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Let’s reduce plastic bag use at farmers markets: BYOBag

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sweep-2014-graphic-v1-200x180The plastic bag is a ubiquitous symbol of pollution globally. Along highways, in storm drains, canals, creeks and the Hudson River single-use plastic bags are everywhere. Each year in the Riverkeeper Sweep we empower communities to reclaim their waterways. 2014 marked the largest cleanup on the Hudson yet—1,900 volunteers in 82 locations removing 31 tons of pollution—a feat that makes Riverkeeper proud.

In August, Riverkeeper with Down to Earth Markets, Green Ossining and ECOBAGS® forged the BYOBag coalition. The goal of the coalition was to dramatically reduce the amount of single-use plastic bags consumed at the Ossining Farmers Market. The staff at Down to Earth Markets estimated that annually the Ossining Market distributed over 64,000 single-use plastic bags passed from vendors to shoppers. Initial results of the BYOBag pilot program place a 60-70% reduction in single-use plastic bags.

The goal for the market was broken down into two objectives: encourage reusable bag use by shoppers and engage market vendors to adopt a 10-cent fee for single-use plastic bags by September 27. The Ossining Farmers Market hosts between 600-800 shoppers per weekend and features over a dozen vendors. Any strategy developed had to balance the goal of reducing plastic bags and maintaining sales volume for the vendors.

Jeremy, Frankie, and Sharon

In meeting the first objective the coalition adopted a strategy of education and positive reinforcement. Riverkeeper volunteers and Green Ossining made public service announcements, greeted shoppers at entrances and thanked those who brought reusables. To reach their customers, Down to Earth Markets distributed bilingual flyers, posters, e-newsletters and utilized social media. The multifaceted communication effort was a crucial component of success, allowing the coalition to reach a broad range of market-goers in the six-week launch period.

Man with reusablesThe second objective was met through two important methods. First, Down to Earth Markets initiated a dialogue with their vendors inviting their participation and addressed concerns as the program moved forward. Secondly, ECOBAGS® donated approximately a thousand reusable bags to provide shoppers with a free alternative in the weeks leading up to the launch. Community members also donated their excess reusable bags in a great showing of community spirit. In addition, Green Ossining volunteers from Ossining High School taught shoppers how to make reusable bags out of t-shirts donated to the market.

BYOBag  pledgeBy September 27 most vendors fully embraced the program and moved their single-use plastic bags behind the counter. The coalition also encouraged shoppers to sign a pledge to remember their reusable bags at future markets. Over 300 pledges were made and tied to a community pledge tree that will be featured at the market. Single-use plastic bag use in the market immediately declined as shoppers made the pledge and adapted to the new policy. Over the past few weeks vendors have adjusted, adding reusable shopping baskets and selling custom reusable bags at their stalls. Not surprisingly, the response to the program has been overwhelmingly positive by the Ossining community.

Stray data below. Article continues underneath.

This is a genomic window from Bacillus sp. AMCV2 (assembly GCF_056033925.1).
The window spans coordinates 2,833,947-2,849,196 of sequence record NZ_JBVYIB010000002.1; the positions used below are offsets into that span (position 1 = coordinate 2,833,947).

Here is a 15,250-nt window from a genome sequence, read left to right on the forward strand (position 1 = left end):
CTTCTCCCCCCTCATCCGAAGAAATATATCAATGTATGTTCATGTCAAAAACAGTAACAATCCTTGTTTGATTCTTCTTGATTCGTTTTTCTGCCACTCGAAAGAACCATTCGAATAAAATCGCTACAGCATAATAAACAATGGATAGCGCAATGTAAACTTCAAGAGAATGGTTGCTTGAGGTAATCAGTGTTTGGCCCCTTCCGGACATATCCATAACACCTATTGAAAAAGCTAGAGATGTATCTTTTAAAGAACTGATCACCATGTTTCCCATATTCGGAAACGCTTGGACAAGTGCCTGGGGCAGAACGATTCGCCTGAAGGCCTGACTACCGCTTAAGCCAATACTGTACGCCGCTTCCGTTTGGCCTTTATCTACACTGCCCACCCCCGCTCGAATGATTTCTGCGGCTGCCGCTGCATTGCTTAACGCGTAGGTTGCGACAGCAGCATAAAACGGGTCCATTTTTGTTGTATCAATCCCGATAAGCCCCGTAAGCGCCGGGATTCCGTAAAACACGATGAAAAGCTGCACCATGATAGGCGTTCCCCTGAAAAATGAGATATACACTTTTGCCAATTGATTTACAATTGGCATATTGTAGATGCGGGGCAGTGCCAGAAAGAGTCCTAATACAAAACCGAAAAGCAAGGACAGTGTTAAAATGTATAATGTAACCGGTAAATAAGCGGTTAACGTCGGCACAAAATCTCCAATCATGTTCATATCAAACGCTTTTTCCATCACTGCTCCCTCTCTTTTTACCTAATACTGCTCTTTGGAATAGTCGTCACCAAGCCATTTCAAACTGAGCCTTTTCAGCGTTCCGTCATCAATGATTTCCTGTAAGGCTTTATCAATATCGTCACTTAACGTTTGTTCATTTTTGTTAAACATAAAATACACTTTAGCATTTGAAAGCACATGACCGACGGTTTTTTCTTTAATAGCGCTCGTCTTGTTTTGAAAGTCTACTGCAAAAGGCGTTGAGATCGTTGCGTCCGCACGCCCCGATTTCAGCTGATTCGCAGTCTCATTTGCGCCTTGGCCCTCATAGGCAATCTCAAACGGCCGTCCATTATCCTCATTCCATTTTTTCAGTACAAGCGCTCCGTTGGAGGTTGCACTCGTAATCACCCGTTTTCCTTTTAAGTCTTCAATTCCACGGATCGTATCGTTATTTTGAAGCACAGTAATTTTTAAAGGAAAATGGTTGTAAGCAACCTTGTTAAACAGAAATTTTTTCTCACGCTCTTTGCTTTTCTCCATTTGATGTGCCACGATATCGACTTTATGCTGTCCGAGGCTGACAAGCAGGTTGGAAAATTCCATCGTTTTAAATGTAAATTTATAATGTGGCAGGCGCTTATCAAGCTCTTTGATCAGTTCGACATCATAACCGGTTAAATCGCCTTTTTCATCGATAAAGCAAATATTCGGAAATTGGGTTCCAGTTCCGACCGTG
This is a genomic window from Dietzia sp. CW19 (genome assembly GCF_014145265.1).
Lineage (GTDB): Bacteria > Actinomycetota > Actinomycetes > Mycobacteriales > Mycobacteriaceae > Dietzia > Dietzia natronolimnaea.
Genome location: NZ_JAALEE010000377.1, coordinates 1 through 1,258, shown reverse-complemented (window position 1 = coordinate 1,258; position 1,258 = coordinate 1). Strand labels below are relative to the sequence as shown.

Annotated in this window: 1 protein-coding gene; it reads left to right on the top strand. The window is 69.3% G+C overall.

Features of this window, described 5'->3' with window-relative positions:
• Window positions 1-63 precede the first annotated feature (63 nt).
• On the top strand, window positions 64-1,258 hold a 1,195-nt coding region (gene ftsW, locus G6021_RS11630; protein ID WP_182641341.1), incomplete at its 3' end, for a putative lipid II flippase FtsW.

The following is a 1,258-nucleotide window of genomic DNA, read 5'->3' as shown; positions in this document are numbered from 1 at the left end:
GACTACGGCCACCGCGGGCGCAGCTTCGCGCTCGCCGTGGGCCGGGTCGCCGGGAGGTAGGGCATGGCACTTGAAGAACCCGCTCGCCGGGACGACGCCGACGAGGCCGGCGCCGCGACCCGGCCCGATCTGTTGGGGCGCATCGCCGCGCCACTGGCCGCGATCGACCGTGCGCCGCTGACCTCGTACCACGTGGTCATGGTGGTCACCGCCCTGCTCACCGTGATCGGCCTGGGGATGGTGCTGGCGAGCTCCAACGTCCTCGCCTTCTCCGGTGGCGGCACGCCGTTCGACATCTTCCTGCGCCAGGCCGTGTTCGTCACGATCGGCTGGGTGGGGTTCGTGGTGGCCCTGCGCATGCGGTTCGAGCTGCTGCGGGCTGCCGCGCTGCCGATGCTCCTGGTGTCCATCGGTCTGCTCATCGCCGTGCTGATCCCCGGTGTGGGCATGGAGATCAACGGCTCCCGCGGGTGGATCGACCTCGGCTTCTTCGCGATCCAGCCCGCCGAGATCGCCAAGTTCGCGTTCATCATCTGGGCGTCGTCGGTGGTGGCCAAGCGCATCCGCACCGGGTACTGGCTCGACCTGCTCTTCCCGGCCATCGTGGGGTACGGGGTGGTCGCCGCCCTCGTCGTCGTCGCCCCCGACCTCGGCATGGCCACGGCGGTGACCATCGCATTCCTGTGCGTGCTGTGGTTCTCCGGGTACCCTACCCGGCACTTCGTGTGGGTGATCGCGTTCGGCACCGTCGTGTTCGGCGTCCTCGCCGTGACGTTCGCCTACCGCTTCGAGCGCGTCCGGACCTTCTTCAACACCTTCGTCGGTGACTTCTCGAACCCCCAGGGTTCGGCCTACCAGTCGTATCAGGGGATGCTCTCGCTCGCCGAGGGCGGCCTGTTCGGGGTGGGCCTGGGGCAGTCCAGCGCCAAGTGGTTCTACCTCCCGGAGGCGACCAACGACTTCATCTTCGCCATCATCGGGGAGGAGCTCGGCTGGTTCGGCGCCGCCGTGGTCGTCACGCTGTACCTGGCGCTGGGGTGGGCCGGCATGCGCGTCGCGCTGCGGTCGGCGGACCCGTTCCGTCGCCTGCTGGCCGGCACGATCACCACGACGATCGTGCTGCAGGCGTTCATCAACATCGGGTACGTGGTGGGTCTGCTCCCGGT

The positive response by the community leads us to believe that policies to reduce plastic bags are ripe for passage across the Hudson Valley from farmers markets to town halls. Indeed, California recently became the first state to enact a state-wide ban on single-use plastic bags in grocery stores and convenience stores. Closer to home, the New York City council is taking up legislation that would enact a 10-cent fee on single-use plastic bags.

BYOBbag Coalition PhotoThe Ossining Farmers Market certainly isn’t California or New York City. However, in raising awareness of plastic pollution for a few thousand shoppers in Westchester County, this coalition has learned valuable lessons about building successful community driven campaigns to reduce solid-waste pollution. First and foremost education is crucial; people must be aware of the policy, need to understand the reason(s) for the policy change and must be offered reasonable alternatives. Secondly, diverse coalitions including businesses, non-profits and community organizations are fundamental in driving solutions, because a range of voices and opinions legitimizes and strengthens action.

On October 21, the coalition presented the initial results of the BYOBag program at the request of the Ossining town board. The board has requested to review sample legislation from several towns in Westchester County with single-use plastic bag reduction policies in place. In our eyes, simply starting the conversation in government is a sign of success and progress. We are excited and eager to support the town with any questions or support necessary when reviewing options for Ossining.

With valuable lessons in mind, the BYOBag coalition plans to further our progress at the Ossining Farmers Market heading into the winter. Riverkeeper is grateful for the opportunity to engage in this community effort with Down to Earth Markets, Green Ossining and ECOBAGS®.

For tips on keeping your reusable bag clean please visit this post at foodsafety.gov.

Keep the Hudson River flowing!
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